“Our facility is a workflow nightmare,” he says. “The flow of cars is not ideal.”

Instead of the normal layout in which cars go in one door to the service area, through repairs and out the door upon being completed, the Richardson buildings are not connected. Cars have to be repaired in one building and then when they’re done, have to be pushed outside. And to top off the extra time spent moving cars, if it storms in the area, cars have to be covered and moved inside immediately.

When Williams factored in the time his customers already had to wait for repairs, he knew efficiency was key at the shop in order to prevent more time wasted in the process. So, he changed his staff dynamic to focus on teamwork.

Each of the six teams is led by an estimator who will meet with their team in the morning for roughly 10–15 minutes and tell the technicians what repairs need to be done for the day. The buildings are separated by job and team. One is for paint, one for prep, one for teardown and so on.

Williams does meet every day for brief periods with his managers and estimators but the teams act as a trickle-down effect.

“If you try to micromanage every little thing, you’ll slow down production,” he says.

 

Initiating Quality

He also focused on high-quality equipment for his team. To produce good work, the team needed to be motivated by profit and the work environment, he says.

Williams used many of the same tactics he learned managing a team of volunteer firefighters who did not get paid to work. He motivates his team to get on board with quality in safety procedures and OEM procedures by incentivizing with profit.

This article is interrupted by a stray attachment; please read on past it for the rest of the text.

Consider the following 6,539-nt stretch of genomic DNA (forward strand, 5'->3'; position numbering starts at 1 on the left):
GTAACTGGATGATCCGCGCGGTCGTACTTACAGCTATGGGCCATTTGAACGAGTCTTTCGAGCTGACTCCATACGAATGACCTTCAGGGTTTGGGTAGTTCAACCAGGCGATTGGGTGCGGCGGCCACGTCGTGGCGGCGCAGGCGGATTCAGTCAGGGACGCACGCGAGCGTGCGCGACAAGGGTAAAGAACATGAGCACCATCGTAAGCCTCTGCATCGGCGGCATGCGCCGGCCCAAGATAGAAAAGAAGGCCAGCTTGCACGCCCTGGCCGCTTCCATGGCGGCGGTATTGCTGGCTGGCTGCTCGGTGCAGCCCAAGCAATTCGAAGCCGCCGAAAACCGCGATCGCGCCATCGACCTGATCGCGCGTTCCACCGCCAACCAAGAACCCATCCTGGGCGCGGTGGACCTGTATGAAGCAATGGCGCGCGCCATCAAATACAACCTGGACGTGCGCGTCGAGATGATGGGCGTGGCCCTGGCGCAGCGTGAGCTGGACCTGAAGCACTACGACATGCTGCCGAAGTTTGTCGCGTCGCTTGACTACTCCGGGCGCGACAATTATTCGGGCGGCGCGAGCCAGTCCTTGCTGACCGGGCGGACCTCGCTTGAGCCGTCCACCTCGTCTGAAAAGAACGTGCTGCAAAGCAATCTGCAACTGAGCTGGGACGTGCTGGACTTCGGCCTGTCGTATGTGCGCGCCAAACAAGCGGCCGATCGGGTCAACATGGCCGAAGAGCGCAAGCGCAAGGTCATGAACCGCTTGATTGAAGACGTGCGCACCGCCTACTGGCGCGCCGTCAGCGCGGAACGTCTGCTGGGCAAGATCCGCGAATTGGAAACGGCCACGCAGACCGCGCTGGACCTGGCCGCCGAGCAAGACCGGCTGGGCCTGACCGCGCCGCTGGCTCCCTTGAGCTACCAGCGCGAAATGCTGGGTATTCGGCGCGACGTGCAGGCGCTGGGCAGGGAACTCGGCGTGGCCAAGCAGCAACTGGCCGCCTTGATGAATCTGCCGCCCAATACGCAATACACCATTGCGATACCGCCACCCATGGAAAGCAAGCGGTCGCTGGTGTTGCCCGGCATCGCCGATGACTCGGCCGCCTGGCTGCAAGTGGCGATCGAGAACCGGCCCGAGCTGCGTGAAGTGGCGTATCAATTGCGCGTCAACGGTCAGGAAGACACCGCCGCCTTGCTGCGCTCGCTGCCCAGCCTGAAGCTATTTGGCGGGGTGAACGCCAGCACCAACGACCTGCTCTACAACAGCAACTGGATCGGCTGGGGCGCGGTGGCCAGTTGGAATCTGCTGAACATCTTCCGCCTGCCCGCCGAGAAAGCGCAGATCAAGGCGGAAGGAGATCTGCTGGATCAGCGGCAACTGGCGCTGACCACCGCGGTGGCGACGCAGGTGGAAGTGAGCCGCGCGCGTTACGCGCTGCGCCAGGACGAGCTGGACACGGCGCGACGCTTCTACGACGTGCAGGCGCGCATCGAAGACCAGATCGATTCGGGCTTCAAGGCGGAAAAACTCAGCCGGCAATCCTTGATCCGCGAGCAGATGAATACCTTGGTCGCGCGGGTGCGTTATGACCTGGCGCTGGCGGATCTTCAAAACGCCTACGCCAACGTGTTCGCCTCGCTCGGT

“By that, I mean if you buy into my line of thinking and I can show you how to make more money and produce a better product, would you be open to try?” he says.

The painters work in downdraft paint booths with fresh air breathing systems to use while they’re painting. Speciality respirators are available for each type of job the painter is working on, whether it is grinding, sanding, body filler, sanding primer and even sweeping the floor.

The vacuum used for collecting carbon fiber dust is explosion proof. All shop buildings are air conditioned for better air quality.

And to make sure the buildings are up to snuff on safety equipment, Williams hired an outside company to inspect the facility. He also makes his team go through safety training every year.

 

Observing Results

No stranger to dealing with distance as a regular commuter covering 60 miles between work and home each day, David Williams turned to building team relationships and a reputation for certified repairs.

He used his secret talent. He’s been in everyone’s shoes in the body shop and even outside of the shop; he’s been a porter, cleaner, advisor for the local technical colleges, and even a volunteer firefighter. He’s learned that success in turbulent times is not about the money.

“At the end of the day, it’s about caring,” he says.

Since Williams worked with the shop’s unique position rather than against it, the shop has seen a jump in revenue.

And estimators have been able to retain repeat customers, he says.

“If you have a guy that spent $750,000 on a car and he comes in for repairs, make sure you keep him happy,” he says. “That idea goes for whether the customers bought low or high-end vehicles.”